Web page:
The Blog

Homeland: Sergeant Brody Should Have Blown Himself Up

Sergeant Nicholas Brody has been a pleasure to watch. Old Etonian Damian Lewis's top-dollar American accent, the way in which he portrayed almost constant, angsty discomfort, and his character's strangelyincipient terrorism - wanting to avenge a drone strike that killed scores of children - made for compelling viewing.

Sergeant Nicholas Brody has been a pleasure to watch. Old Etonian Damian Lewis's top-dollar American accent, the way in which he portrayed almost constant, angsty discomfort, and his character's strangely decent incipient terrorism - wanting to avenge a drone strike that killed scores of children - made for compelling viewing. While the most critically lauded performance in Homeland has been Claire Danes's as CIA agent Carrie Mathison, Lewis has surely achieved the near-impossible: sympathy for a suicide bomber.

That he didn't explode adds to the subtlety of his character. This was no knee-jerk convert, no psychopath-in-waiting who responded to his master's call as if it was something he'd been longing for all his life. Just as the death of a child was what radicalized him, so it was his daughter's voice that talked him down. Here was a would-be terrorist with integrity. Sixteen year-old Dana pleaded with him to tell her he was coming home. He found it impossible to say no. Although quite how a mobile signal penetrated a bomb-proof bunker took believability more than a touch too far.

Those scenes after Brody's also-radicalized marine colleague Tom Walker had carried out a sniper attack were feverish and dark - literally, in the low-lit bunker. Brody looked as if he had food poisoning combined with an asthma attack. The Vice President, initially absent, and then present in blood-spattered suit and tie appeared both literally and metaphorically slippery. Brody's renewed, impromptu incarceration, after years as an al Qaeda captive in Iraq, sent conflicting signals through his brain.

But he should have blown himself up. The only reason he didn't was because a second series demanded his presence: another chance for Carrie to catch him; another opportunity for Brody to evade her.

He should have exploded because that's where his character was heading - his character's destiny. That's not to say he was a brainwashed robot, with neither the nous nor the courage to change tack, but after the initial guessing game of is he/isn't he a terrorist, once we knew that he was, and that he was prepared to leave his family behind, the writers should have sent him on his way. As he said in his suicide video, he believed he was not only defending America from its enemies, but also from itself. And so while his character had a murderous, violent, arguably misguided integrity (why not simply publicise the drone attack, rather than strap explosives to your chest), the drama sacrificed the same quality by having him vacillate at the end. And the vice president more than deserved it, after all.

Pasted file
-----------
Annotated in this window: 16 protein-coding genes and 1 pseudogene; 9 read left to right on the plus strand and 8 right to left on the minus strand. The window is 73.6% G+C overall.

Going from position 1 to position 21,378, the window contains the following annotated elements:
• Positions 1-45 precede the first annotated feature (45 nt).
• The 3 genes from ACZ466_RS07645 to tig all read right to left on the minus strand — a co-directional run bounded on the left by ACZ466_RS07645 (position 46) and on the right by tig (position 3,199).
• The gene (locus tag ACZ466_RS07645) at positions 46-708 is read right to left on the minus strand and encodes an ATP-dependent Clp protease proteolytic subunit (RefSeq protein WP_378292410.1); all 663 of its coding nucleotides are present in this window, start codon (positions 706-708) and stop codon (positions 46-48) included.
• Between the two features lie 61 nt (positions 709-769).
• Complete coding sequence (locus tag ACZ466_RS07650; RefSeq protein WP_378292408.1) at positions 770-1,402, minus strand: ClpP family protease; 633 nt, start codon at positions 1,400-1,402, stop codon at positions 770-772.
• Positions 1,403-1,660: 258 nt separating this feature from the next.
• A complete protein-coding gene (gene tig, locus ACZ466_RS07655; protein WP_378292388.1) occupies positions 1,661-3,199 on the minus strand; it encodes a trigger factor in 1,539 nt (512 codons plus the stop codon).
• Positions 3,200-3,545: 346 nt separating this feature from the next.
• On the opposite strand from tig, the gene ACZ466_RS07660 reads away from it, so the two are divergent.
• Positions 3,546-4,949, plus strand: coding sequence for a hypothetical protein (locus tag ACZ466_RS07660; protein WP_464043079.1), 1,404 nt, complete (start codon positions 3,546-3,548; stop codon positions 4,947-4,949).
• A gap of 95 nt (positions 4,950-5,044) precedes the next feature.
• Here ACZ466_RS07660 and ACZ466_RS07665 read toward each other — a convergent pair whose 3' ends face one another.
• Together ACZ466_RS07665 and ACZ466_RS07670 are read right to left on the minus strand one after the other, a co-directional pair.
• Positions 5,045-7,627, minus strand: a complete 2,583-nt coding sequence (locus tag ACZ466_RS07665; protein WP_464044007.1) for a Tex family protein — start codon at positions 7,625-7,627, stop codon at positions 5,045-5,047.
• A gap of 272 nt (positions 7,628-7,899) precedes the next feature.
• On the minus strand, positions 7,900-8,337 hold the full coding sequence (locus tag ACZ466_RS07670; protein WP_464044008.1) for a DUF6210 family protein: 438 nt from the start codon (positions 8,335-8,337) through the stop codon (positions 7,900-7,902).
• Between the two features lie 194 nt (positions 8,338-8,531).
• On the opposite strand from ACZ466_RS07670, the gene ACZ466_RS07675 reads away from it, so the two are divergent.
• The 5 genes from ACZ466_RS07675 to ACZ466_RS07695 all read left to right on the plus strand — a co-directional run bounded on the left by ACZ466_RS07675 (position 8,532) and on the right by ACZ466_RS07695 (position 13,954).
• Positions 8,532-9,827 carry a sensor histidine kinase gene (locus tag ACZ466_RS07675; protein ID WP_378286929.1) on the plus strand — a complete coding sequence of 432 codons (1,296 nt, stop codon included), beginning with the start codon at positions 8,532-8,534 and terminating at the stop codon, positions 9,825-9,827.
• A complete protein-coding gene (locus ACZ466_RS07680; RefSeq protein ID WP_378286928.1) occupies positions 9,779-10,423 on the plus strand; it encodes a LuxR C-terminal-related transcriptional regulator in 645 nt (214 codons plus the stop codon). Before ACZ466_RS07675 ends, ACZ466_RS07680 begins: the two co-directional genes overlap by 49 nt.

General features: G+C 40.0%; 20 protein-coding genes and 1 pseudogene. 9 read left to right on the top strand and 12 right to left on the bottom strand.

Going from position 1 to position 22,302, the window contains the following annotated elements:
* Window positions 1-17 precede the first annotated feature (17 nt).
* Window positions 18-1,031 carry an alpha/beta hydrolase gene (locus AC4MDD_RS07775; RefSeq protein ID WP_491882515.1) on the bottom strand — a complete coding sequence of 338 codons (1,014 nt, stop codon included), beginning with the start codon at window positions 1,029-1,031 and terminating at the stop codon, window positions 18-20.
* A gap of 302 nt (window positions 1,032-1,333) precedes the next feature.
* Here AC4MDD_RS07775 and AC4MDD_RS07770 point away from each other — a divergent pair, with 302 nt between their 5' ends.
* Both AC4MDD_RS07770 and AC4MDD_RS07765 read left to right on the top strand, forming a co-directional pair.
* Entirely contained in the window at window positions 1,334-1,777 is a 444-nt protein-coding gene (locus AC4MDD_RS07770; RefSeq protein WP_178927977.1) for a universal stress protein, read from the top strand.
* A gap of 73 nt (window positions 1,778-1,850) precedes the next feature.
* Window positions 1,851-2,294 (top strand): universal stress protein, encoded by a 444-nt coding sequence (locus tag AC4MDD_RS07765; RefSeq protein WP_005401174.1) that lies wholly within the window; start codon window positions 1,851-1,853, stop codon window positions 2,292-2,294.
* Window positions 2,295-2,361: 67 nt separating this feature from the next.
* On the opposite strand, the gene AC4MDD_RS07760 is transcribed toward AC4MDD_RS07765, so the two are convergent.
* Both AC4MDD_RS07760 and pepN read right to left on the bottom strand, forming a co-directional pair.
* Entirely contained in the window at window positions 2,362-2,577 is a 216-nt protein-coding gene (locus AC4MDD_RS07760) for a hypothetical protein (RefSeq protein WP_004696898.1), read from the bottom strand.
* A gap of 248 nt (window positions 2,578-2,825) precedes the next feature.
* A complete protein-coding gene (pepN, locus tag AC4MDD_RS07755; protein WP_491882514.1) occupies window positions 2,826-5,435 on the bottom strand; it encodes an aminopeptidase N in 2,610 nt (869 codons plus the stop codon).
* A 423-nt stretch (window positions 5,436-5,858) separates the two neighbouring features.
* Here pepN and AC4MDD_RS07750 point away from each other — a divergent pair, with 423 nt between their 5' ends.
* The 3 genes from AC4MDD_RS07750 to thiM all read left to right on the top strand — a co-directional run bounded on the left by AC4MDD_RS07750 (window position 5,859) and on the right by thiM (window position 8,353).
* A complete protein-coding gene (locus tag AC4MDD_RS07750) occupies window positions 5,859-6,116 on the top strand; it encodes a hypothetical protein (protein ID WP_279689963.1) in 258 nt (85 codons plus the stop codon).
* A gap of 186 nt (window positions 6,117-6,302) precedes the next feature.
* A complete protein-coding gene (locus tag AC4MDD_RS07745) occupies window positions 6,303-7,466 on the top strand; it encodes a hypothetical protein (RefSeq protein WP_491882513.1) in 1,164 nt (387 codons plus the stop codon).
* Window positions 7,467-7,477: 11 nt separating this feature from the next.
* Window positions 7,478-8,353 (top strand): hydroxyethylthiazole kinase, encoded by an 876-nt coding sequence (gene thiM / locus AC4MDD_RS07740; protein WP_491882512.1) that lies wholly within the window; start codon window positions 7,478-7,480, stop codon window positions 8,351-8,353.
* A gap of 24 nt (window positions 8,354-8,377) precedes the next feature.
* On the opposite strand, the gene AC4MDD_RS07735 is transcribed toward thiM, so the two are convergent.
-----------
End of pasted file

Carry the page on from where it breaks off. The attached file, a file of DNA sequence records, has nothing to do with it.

Brody remaining alive felt wrong, somehow. If character is plot, then that's where the plot lost its way. The remaining half an hour after Brody spoke to Dana from the bunker was mostly slack and unsatisfying.

Indeed there was more tension in the penultimate episode, when Brody collected the suicide vest and chatted in a diner to ordinary voters who thought he was an all-American hero. His daughter's suspicions as she saw him tucking the ball-bearing-packed package, wrapped in plain brown paper beneath the floor of the family car's boot were properly edgy, filtered as they were through her desire to believe in her father; her need to trust him.

That said, the final scene of the final episode was bravely bleak. For Carrie to remember a vital piece of information just as she descended into medical unconsciousness hit the viewer in the solar plexus. I found Carrie Mathison pretty annoying for most of the series. But on Sunday night, she elicited great sympathy.

Arguably, that scene should never have been filmed though. Had series one been the only one, and had Brody blown himself up in front of a vice president who knowingly allowed a drone to bomb a school, it would have been a powerful exposition of moral ambiguity in the ongoing fight against terrorism.

As it is, series two will be a fairly conventional game of cat and mouse. It will almost certainly be a good watch, tense at times, but inescapably diluted. If the opening season was lifted above pure entertainment by the themes it was exploring, then the next series will be more of a genre thriller. Millions will watch. But Brody should be watching too - from above.